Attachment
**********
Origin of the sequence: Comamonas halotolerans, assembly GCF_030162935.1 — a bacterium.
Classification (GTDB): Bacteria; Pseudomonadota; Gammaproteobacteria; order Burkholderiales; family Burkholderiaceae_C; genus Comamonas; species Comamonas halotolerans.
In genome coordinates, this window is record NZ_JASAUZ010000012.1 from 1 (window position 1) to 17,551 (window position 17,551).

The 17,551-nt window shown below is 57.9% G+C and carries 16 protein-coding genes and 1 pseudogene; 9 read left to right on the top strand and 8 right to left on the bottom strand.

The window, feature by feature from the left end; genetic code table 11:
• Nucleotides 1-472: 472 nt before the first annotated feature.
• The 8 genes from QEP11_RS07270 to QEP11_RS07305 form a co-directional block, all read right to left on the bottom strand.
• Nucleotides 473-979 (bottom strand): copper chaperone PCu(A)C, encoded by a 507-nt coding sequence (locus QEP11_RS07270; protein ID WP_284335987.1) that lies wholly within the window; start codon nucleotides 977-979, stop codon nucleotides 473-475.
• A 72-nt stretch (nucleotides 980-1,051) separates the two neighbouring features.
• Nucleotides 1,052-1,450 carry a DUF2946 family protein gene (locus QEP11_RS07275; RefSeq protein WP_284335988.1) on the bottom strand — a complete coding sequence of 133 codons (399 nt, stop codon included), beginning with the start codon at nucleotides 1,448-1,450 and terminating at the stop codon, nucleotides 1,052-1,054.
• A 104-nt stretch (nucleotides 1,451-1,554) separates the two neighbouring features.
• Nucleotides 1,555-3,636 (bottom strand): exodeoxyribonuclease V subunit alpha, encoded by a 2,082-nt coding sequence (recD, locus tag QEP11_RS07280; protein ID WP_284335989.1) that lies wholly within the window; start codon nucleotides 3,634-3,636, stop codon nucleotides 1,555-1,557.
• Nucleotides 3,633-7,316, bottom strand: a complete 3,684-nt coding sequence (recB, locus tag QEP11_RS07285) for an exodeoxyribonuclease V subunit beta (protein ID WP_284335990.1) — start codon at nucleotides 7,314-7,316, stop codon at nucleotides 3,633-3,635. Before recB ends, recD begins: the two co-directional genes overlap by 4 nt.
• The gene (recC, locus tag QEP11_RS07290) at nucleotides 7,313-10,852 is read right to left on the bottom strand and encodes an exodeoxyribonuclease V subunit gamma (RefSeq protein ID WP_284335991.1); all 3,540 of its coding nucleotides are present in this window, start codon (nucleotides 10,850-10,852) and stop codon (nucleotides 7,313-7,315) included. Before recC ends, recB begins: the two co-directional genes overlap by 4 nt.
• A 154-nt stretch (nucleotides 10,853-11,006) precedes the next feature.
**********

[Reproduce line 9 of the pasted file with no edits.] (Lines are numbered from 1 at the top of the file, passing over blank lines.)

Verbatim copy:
• A 72-nt stretch (nucleotides 980-1,051) separates the two neighbouring features.